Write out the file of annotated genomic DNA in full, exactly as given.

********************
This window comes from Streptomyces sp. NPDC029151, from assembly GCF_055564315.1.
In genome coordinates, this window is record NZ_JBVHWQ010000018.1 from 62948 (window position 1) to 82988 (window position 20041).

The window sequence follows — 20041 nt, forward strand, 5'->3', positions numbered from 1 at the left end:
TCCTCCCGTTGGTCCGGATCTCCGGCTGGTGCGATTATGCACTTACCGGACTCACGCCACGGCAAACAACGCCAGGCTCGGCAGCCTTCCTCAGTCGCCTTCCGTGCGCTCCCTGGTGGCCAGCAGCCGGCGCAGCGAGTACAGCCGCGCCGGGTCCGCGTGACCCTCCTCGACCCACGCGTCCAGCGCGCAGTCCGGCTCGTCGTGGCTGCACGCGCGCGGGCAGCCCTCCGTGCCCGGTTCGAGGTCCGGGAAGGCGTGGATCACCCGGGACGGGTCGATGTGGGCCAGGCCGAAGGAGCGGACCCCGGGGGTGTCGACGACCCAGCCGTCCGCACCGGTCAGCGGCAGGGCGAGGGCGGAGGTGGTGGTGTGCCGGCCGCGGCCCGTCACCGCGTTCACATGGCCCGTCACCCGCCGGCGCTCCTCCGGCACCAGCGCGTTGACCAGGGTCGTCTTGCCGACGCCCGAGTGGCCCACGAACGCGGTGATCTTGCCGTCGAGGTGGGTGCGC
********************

This window comes from Streptomyces sp. NPDC029151, from assembly GCF_055564315.1.
In genome coordinates, this window is record NZ_JBVHWQ010000018.1 from 62948 (window position 1) to 82988 (window position 20041).

The window sequence follows — 20041 nt, forward strand, 5'->3', positions numbered from 1 at the left end:
TCCTCCCGTTGGTCCGGATCTCCGGCTGGTGCGATTATGCACTTACCGGACTCACGCCACGGCAAACAACGCCAGGCTCGGCAGCCTTCCTCAGTCGCCTTCCGTGCGCTCCCTGGTGGCCAGCAGCCGGCGCAGCGAGTACAGCCGCGCCGGGTCCGCGTGACCCTCCTCGACCCACGCGTCCAGCGCGCAGTCCGGCTCGTCGTGGCTGCACGCGCGCGGGCAGCCCTCCGTGCCCGGTTCGAGGTCCGGGAAGGCGTGGATCACCCGGGACGGGTCGATGTGGGCCAGGCCGAAGGAGCGGACCCCGGGGGTGTCGACGACCCAGCCGTCCGCACCGGTCAGCGGCAGGGCGAGGGCGGAGGTGGTGGTGTGCCGGCCGCGGCCCGTCACCGCGTTCACATGGCCCGTCACCCGCCGGCGCTCCTCCGGCACCAGCGCGTTGACCAGGGTCGTCTTGCCGACGCCCGAGTGGCCCACGAACGCGGTGATCTTGCCGTCGAGGTGGGTGCGC